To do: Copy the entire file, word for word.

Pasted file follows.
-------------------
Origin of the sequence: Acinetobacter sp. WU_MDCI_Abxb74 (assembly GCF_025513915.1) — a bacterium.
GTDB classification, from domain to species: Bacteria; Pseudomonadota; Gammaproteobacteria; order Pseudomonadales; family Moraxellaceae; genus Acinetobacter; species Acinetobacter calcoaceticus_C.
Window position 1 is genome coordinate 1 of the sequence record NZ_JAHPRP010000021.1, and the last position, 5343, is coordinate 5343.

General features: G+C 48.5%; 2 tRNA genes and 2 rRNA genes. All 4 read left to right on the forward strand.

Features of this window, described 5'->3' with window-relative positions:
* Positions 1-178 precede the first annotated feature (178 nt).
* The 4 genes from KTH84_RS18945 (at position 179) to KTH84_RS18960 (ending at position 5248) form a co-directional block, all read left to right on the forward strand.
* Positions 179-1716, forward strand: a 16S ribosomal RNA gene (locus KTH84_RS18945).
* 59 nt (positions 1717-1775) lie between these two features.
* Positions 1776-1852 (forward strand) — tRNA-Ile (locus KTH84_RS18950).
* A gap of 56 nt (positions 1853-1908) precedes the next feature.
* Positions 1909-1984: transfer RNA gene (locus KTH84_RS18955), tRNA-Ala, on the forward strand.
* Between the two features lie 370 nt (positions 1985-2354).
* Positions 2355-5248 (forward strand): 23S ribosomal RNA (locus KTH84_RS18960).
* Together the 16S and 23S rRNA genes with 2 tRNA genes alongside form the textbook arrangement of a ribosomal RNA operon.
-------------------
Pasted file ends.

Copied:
Origin of the sequence: Acinetobacter sp. WU_MDCI_Abxb74 (assembly GCF_025513915.1) — a bacterium.
GTDB classification, from domain to species: Bacteria; Pseudomonadota; Gammaproteobacteria; order Pseudomonadales; family Moraxellaceae; genus Acinetobacter; species Acinetobacter calcoaceticus_C.
Window position 1 is genome coordinate 1 of the sequence record NZ_JAHPRP010000021.1, and the last position, 5343, is coordinate 5343.

General features: G+C 48.5%; 2 tRNA genes and 2 rRNA genes. All 4 read left to right on the forward strand.

Features of this window, described 5'->3' with window-relative positions:
* Positions 1-178 precede the first annotated feature (178 nt).
* The 4 genes from KTH84_RS18945 (at position 179) to KTH84_RS18960 (ending at position 5248) form a co-directional block, all read left to right on the forward strand.
* Positions 179-1716, forward strand: a 16S ribosomal RNA gene (locus KTH84_RS18945).
* 59 nt (positions 1717-1775) lie between these two features.
* Positions 1776-1852 (forward strand) — tRNA-Ile (locus KTH84_RS18950).
* A gap of 56 nt (positions 1853-1908) precedes the next feature.
* Positions 1909-1984: transfer RNA gene (locus KTH84_RS18955), tRNA-Ala, on the forward strand.
* Between the two features lie 370 nt (positions 1985-2354).
* Positions 2355-5248 (forward strand): 23S ribosomal RNA (locus KTH84_RS18960).
* Together the 16S and 23S rRNA genes with 2 tRNA genes alongside form the textbook arrangement of a ribosomal RNA operon.